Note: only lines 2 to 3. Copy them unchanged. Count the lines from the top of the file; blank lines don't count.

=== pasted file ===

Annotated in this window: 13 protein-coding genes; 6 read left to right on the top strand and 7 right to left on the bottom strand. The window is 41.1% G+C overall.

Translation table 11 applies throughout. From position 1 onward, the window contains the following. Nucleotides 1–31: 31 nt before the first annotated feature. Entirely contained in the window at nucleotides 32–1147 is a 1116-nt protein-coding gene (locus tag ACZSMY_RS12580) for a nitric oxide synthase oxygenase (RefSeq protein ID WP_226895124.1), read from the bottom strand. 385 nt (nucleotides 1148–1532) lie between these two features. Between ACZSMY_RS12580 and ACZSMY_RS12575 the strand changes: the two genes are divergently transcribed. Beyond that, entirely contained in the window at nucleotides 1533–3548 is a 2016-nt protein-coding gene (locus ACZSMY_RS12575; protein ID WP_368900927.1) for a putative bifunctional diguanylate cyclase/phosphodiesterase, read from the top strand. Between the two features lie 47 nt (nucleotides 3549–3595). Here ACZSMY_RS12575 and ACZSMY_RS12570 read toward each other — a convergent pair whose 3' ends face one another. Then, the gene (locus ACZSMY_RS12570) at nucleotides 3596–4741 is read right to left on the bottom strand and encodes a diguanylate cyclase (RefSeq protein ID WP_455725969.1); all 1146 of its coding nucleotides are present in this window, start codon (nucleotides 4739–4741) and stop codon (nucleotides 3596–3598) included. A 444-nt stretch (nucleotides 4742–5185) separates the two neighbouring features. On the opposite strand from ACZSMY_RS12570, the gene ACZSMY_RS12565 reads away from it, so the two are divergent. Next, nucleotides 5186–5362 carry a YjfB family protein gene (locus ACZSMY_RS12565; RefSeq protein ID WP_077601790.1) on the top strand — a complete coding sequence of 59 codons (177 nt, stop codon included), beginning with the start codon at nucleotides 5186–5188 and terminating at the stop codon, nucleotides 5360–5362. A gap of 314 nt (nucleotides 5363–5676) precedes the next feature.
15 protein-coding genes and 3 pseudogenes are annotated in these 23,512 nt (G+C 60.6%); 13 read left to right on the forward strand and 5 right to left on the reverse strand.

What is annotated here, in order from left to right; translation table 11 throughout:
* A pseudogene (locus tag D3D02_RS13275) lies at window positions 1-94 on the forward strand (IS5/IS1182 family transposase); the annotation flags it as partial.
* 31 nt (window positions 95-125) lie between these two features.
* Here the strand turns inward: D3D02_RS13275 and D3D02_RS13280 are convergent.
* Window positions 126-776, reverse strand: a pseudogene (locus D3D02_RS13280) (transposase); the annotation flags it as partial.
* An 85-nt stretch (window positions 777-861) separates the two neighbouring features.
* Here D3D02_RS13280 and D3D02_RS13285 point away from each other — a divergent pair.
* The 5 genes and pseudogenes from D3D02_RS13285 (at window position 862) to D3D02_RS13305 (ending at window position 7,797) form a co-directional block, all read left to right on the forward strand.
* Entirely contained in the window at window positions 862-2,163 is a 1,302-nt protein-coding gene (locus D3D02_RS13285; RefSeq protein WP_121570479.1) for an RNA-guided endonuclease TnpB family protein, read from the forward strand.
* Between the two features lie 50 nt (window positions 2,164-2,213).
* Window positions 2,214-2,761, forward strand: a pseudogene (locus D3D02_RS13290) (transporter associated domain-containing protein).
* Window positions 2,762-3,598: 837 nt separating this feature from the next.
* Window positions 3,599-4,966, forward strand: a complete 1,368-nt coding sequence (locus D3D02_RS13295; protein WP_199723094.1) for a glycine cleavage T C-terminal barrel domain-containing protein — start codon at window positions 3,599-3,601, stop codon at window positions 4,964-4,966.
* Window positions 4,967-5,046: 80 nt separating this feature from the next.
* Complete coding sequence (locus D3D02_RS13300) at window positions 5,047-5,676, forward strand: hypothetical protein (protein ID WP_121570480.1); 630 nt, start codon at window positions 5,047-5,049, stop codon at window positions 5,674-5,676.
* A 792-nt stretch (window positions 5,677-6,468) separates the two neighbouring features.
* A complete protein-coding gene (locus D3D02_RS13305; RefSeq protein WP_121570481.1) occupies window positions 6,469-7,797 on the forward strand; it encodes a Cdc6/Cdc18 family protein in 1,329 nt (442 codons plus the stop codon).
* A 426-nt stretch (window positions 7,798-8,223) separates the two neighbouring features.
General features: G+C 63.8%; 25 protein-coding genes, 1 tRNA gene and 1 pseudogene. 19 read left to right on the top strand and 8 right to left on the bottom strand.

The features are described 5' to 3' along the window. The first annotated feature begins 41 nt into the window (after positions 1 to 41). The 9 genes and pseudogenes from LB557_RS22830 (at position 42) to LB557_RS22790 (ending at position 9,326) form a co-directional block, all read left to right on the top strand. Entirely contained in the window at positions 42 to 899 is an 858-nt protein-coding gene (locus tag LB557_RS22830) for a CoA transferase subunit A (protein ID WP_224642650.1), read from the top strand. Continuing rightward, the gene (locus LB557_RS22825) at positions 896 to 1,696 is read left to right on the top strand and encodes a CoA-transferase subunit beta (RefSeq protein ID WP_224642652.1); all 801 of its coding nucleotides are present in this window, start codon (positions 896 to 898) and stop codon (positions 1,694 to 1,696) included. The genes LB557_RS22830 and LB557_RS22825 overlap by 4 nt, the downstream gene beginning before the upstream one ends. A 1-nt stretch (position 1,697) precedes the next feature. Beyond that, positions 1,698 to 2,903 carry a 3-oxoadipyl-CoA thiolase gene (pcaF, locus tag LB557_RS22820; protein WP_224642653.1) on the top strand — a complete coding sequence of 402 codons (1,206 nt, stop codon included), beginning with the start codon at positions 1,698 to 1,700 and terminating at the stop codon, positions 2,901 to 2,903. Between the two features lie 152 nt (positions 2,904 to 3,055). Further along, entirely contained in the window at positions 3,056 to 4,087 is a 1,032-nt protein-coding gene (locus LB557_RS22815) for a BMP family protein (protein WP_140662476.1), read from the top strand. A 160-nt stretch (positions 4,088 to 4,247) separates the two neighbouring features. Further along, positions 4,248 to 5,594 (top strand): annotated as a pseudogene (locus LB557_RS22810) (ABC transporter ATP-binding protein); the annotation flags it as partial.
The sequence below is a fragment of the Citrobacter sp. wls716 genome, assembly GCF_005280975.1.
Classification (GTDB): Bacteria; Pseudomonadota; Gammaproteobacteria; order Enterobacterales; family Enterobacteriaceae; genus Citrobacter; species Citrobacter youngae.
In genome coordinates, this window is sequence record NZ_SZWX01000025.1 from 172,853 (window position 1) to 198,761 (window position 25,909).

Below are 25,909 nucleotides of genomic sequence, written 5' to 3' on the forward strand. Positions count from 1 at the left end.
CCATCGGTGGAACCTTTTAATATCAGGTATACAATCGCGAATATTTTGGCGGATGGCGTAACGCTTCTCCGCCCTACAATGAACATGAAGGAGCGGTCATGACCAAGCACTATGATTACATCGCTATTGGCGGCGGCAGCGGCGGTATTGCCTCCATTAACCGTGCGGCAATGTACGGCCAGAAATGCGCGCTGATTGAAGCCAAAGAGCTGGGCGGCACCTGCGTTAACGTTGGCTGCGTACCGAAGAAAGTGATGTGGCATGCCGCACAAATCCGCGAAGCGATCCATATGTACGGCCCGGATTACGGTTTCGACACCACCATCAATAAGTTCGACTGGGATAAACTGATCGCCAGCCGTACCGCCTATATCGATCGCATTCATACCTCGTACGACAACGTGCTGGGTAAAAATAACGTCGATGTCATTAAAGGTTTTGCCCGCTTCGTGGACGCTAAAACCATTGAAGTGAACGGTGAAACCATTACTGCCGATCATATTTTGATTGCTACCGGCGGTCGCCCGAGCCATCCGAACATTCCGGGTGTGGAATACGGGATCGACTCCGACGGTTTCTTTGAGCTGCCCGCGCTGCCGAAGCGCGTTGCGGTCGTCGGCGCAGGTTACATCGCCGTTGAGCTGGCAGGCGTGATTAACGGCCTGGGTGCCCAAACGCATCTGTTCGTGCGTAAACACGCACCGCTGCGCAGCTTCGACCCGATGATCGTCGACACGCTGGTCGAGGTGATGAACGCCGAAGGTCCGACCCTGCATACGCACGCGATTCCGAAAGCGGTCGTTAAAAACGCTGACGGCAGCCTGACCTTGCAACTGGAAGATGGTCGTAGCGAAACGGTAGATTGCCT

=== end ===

Translation table 11 applies throughout. From position 1 onward, the window contains the following. Nucleotides 1–31: 31 nt before the first annotated feature. Entirely contained in the window at nucleotides 32–1147 is a 1116-nt protein-coding gene (locus tag ACZSMY_RS12580) for a nitric oxide synthase oxygenase (RefSeq protein ID WP_226895124.1), read from the bottom strand. 385 nt (nucleotides 1148–1532) lie between these two features. Between ACZSMY_RS12580 and ACZSMY_RS12575 the strand changes: the two genes are divergently transcribed. Beyond that, entirely contained in the window at nucleotides 1533–3548 is a 2016-nt protein-coding gene (locus ACZSMY_RS12575; protein ID WP_368900927.1) for a putative bifunctional diguanylate cyclase/phosphodiesterase, read from the top strand. Between the two features lie 47 nt (nucleotides 3549–3595). Here ACZSMY_RS12575 and ACZSMY_RS12570 read toward each other — a convergent pair whose 3' ends face one another. Then, the gene (locus ACZSMY_RS12570) at nucleotides 3596–4741 is read right to left on the bottom strand and encodes a diguanylate cyclase (RefSeq protein ID WP_455725969.1); all 1146 of its coding nucleotides are present in this window, start codon (nucleotides 4739–4741) and stop codon (nucleotides 3596–3598) included. A 444-nt stretch (nucleotides 4742–5185) separates the two neighbouring features. On the opposite strand from ACZSMY_RS12570, the gene ACZSMY_RS12565 reads away from it, so the two are divergent. Next, nucleotides 5186–5362 carry a YjfB family protein gene (locus ACZSMY_RS12565; RefSeq protein ID WP_077601790.1) on the top strand — a complete coding sequence of 59 codons (177 nt, stop codon included), beginning with the start codon at nucleotides 5186–5188 and terminating at the stop codon, nucleotides 5360–5362. A gap of 314 nt (nucleotides 5363–5676) precedes the next feature.
15 protein-coding genes and 3 pseudogenes are annotated in these 23,512 nt (G+C 60.6%); 13 read left to right on the forward strand and 5 right to left on the reverse strand.